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Serrano M.C.,Laboratory of Neural Repair and Biomaterials | Patino J.,CSIC - Institute of Materials Science | Garcia-Rama C.,Laboratory of Neural Repair and Biomaterials | Ferrer M.L.,CSIC - Institute of Materials Science | And 5 more authors.
Journal of Materials Chemistry B | Year: 2014

The absence of efficient therapies for the treatment of lesions affecting the central nervous system encourages scientists to explore new materials in an attempt to enhance neural tissue regeneration while preventing inhibitory fibroglial scars. In recent years, the superlative properties of graphene-based materials have provided a strong incentive for their application in biomedicine. Nonetheless, a few attempts to date have envisioned the use of graphene for the fabrication of three-dimensional (3D) substrates for neural repair, but none of these involve graphene oxide (GOx) despite some attractive features such as higher hydrophilicity and versatility of functionalization. In this paper, we report novel, free-standing, porous and flexible 3D GOx-based scaffolds, produced by the biocompatible freeze-casting procedure named ISISA, with potential utility in neural tissue regeneration. The resulting materials were thoroughly characterized by Fourier-transform infrared, Raman, and X-ray photoelectron spectroscopies and scanning electron microscopy, as well as flexibility testing. Embryonic neural progenitor cells were then used to investigate adhesion, morphology, viability, and neuronal/glial differentiation. Highly viable and interconnected neural networks were formed on these 3D scaffolds, containing both neurons and glial cells and rich in dendrites, axons and synaptic connections, and the results are in agreement with those obtained in initial studies performed with two-dimensional GOx films. These results encourage further investigation in vivo on the use of these scaffolds as guide substrates to promote the repair of neural injuries. This journal is © the Partner Organisations 2014. Source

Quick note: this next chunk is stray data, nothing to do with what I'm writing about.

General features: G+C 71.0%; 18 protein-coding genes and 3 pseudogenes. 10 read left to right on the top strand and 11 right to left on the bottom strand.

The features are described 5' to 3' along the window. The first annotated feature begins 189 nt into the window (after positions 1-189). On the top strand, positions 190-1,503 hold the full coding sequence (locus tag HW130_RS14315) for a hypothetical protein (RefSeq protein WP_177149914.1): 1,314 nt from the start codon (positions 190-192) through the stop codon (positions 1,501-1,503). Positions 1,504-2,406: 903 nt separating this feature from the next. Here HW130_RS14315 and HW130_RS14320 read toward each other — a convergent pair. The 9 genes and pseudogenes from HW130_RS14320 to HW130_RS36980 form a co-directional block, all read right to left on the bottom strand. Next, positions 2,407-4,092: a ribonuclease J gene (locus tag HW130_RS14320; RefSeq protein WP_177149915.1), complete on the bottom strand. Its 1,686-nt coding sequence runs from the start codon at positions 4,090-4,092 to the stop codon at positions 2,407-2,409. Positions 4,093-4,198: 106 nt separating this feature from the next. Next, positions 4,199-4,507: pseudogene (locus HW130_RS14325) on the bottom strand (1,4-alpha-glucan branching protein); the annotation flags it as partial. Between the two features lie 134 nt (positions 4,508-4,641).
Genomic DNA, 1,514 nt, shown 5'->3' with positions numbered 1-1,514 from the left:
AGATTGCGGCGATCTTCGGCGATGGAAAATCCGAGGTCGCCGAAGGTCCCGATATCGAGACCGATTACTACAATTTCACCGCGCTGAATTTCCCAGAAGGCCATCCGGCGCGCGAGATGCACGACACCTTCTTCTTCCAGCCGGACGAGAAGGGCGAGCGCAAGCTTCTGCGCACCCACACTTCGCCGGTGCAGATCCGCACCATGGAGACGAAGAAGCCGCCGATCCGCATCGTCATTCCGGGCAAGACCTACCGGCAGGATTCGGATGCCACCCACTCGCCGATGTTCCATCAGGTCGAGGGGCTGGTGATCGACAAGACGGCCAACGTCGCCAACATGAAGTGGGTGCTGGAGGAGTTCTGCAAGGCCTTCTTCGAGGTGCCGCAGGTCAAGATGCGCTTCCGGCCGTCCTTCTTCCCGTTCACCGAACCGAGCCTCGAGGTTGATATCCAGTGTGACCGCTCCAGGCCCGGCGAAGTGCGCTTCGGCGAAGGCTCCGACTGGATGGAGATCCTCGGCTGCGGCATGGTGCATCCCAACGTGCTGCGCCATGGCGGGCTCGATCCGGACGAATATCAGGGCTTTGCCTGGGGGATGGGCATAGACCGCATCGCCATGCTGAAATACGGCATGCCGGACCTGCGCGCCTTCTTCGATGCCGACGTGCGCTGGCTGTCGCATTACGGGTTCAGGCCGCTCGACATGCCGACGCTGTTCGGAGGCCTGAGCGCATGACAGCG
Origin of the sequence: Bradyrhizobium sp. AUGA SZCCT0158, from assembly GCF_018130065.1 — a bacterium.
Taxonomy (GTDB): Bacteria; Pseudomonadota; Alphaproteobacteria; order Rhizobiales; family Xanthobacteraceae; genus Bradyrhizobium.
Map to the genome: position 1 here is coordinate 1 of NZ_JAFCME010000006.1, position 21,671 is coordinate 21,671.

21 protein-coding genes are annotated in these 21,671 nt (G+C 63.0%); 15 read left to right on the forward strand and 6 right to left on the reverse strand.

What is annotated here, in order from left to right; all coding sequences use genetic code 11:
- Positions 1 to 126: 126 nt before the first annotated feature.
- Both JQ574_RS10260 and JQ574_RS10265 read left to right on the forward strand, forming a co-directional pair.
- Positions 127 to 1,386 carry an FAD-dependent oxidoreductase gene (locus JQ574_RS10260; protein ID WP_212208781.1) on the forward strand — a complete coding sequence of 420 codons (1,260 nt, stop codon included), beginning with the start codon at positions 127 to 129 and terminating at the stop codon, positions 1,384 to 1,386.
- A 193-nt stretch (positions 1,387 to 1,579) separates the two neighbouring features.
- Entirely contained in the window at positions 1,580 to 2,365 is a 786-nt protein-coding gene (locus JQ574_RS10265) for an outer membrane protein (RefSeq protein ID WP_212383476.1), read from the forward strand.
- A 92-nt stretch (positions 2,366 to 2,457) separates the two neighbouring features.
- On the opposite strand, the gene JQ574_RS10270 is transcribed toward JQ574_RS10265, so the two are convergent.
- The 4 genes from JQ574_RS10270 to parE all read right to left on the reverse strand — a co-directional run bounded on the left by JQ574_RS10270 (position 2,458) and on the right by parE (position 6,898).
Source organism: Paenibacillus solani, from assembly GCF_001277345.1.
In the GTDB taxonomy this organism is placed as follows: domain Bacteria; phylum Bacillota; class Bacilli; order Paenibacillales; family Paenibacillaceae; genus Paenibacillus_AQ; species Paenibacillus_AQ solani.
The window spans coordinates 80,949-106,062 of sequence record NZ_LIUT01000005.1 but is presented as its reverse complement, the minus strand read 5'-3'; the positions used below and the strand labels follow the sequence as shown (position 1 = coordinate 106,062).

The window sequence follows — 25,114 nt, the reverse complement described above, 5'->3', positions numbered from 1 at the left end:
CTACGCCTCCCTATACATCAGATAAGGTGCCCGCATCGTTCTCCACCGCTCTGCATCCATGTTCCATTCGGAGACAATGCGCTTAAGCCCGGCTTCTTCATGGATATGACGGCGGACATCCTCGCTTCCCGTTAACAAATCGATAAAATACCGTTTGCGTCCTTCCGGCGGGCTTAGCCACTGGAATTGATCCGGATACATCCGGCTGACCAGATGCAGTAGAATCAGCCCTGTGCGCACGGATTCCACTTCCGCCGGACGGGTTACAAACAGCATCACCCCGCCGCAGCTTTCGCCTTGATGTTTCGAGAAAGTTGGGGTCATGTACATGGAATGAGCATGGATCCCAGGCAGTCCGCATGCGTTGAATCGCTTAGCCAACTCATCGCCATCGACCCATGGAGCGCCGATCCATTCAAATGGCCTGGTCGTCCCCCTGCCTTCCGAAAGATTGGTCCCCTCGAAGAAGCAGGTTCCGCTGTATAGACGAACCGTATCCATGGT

Garcia-Arguelles S.,CSIC - Institute of Materials Science | Garcia C.,CSIC - Institute of Polymer Science and Technology | Serrano M.C.,Laboratory of Neural Repair and Biomaterials | Gutierrez M.C.,CSIC - Institute of Materials Science | And 2 more authors.
Green Chemistry | Year: 2015

We have investigated the ring-opening polymerization (ROP) of ε-caprolactone using mixtures of methanesulfonic acid and the guanidine 1,5,7-triazabicyclo[4.4.0]dec-5-ene as the catalyst. Our interest in these mixtures is based on the capability of both acids and bases to behave as bifunctional catalysts; the former by the combined action of acidic hydrogens and basic oxygens, and the latter by the hydrogen-bond acceptor and donor features of, respectively, a basic nitrogen center and an ortho-hydrogen atom. We found that these compounds are capable of forming eutectic mixtures at a certain molar ratio. Upon the use of these mixtures - e.g. with molar ratios near to the eutectic one - as catalysts, neither further solvents nor initiators were required to carry out the ROP of ε-caprolactone. The resulting polycaprolactones (PCLs) were highly crystalline (more than 87%) and exhibited an excellent capability to support the growth of murine L929 fibroblasts. We consider that the preparation of biocompatible PCLs at physiological temperatures and in the absence of reagents other than the monomer and the catalyst offers an interesting alternative to both the self-cross-linked oligomers/macromers of acrylate-based PCL-derivatives and the pH/temperature-sensitive PCL copolymers used to date as injectable biomaterials. © The Royal Society of Chemistry 2015. Source

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